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Bryan Clay: The World's Greatest Athlete

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Bryan Clay: The World's Greatest Athlete

Bryan Clay

Andy Lyons/Getty Images
Bryan Clay started fast - literally - at the 2008 Olympic decathlon. He won the opening event, the 100 meters, and never trailed on his way to the gold medal. A slight injury prior to the 2009 U.S. Championships prevented Clay from qualifying for the Berlin World Championships.

Return to No. 1?:

Clay earned the silver medal in the 2004 Olympics, then struck gold at the 2005 World Championships. He was ranked No. 1 in the world in 2005 and ‘06. By 2008, however, Clay was on the comeback trail after injuries limited him to one complete decathlon the previous year. He began his comeback by winning the 2008 World Indoor heptathlon championship. He then fell just short of the U.S. decathlon record while winning the 2008 Olympic Trials with 8832 points.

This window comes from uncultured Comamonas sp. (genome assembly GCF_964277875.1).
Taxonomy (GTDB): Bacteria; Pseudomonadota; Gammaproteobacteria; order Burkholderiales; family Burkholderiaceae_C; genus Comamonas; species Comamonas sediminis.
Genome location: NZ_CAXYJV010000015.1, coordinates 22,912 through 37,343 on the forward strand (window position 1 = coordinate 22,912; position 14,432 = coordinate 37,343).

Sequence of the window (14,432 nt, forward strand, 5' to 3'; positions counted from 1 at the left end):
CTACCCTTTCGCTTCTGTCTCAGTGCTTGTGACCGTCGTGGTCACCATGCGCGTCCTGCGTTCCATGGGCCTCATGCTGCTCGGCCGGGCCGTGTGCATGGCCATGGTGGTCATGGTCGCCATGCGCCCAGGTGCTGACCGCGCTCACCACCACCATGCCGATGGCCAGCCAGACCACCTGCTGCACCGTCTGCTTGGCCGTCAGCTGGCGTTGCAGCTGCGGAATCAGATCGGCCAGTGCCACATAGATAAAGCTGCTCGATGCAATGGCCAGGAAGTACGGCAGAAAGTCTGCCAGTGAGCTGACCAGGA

Versatility:

Like many decathletes and heptathletes, Clay began his track and field career as someone who competed in a variety of events until someone suggested he try the decathlon. In Clay’s case it was 2000 Olympic bronze medalist Chris Huffins, who appeared at a clinic that Clay attended. Huffins introduced Clay to his current coach, Kevin Reid, who formerly coached 1992 Olympic bronze medalist Dave Johnson. Clay went on to attend Azusa Pacific University, where Reid is the head coach.

Career highlights:

In addition to his World Championship and Olympic silver medal, Clay is a three-time U.S. champion, including a victorious performance at the 2004 and 2008 U.S. Olympic Trials. In the heptathlon, Clay won the 2008 World Indoor Championship and placed second twice. As a collegian at Azusa Pacific, Clay won the NAIA decathlon championship in 2000, the long jump title in 2001 plus the pentathlon and long jump championships in 2002, and led the Cougars to national indoor and outdoor NAIA titles in 2002.

The stats:

  • Height: 5-11
  • Weight: 185
  • Birth date: January 3, 1980
  • Hometown: Kaneohe, Hawaii
  • World Championships: One

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